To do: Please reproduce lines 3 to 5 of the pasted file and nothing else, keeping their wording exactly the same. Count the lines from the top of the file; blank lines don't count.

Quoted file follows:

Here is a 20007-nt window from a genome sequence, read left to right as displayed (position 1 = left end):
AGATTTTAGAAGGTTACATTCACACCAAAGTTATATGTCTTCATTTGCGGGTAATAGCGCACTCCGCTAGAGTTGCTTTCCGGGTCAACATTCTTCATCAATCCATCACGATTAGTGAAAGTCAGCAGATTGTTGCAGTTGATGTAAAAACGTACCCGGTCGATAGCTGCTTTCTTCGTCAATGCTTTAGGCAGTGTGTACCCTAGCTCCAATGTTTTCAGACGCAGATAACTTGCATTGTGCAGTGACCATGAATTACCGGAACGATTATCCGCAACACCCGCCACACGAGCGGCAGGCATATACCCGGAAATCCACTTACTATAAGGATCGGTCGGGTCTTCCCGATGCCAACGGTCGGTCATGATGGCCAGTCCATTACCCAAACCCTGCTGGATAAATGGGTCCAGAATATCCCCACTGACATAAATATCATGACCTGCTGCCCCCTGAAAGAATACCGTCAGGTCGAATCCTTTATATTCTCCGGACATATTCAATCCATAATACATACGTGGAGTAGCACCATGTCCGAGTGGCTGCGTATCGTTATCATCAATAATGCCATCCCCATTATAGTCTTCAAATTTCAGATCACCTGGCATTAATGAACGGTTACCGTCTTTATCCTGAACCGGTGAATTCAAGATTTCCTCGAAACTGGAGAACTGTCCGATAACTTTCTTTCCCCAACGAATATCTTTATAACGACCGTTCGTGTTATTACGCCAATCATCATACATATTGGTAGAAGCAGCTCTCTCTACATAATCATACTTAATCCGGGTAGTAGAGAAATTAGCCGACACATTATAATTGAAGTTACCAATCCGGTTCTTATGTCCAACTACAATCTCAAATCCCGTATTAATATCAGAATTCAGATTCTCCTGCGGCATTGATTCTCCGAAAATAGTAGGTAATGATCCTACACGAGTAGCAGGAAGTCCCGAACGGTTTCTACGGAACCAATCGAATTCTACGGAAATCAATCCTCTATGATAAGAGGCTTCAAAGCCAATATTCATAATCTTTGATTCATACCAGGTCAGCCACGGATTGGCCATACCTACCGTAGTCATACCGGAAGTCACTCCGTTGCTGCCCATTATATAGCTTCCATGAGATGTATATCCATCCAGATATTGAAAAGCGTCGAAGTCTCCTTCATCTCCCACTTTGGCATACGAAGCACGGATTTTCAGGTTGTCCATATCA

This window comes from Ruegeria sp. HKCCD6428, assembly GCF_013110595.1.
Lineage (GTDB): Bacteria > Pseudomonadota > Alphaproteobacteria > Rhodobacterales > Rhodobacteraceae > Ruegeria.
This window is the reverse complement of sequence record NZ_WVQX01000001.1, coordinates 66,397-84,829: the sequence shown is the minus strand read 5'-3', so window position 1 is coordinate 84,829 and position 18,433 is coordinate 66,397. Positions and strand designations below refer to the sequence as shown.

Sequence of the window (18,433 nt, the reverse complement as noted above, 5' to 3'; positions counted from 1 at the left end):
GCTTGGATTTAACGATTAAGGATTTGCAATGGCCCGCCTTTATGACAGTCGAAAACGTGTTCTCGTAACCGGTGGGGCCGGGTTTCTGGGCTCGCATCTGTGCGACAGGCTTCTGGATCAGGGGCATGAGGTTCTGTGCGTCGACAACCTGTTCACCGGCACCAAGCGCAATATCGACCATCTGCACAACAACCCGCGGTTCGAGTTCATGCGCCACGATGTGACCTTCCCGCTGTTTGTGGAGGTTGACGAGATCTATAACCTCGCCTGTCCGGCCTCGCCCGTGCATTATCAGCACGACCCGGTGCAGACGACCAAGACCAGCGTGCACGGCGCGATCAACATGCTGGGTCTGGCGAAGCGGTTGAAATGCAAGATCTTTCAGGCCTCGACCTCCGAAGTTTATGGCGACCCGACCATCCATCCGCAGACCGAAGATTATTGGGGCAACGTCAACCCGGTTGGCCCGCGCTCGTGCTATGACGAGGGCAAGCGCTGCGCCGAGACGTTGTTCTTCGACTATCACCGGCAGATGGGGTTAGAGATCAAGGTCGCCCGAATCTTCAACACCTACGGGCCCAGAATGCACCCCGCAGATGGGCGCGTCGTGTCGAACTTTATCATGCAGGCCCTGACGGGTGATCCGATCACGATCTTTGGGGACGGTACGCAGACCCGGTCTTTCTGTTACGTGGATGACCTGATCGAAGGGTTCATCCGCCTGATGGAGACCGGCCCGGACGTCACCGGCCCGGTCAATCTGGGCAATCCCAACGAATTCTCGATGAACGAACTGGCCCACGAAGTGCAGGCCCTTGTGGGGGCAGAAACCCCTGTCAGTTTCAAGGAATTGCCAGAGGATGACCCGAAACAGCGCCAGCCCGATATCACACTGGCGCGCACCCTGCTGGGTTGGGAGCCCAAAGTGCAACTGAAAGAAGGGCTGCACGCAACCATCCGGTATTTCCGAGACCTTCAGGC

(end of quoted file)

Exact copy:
This window comes from Ruegeria sp. HKCCD6428, assembly GCF_013110595.1.
Lineage (GTDB): Bacteria > Pseudomonadota > Alphaproteobacteria > Rhodobacterales > Rhodobacteraceae > Ruegeria.
This window is the reverse complement of sequence record NZ_WVQX01000001.1, coordinates 66,397-84,829: the sequence shown is the minus strand read 5'-3', so window position 1 is coordinate 84,829 and position 18,433 is coordinate 66,397. Positions and strand designations below refer to the sequence as shown.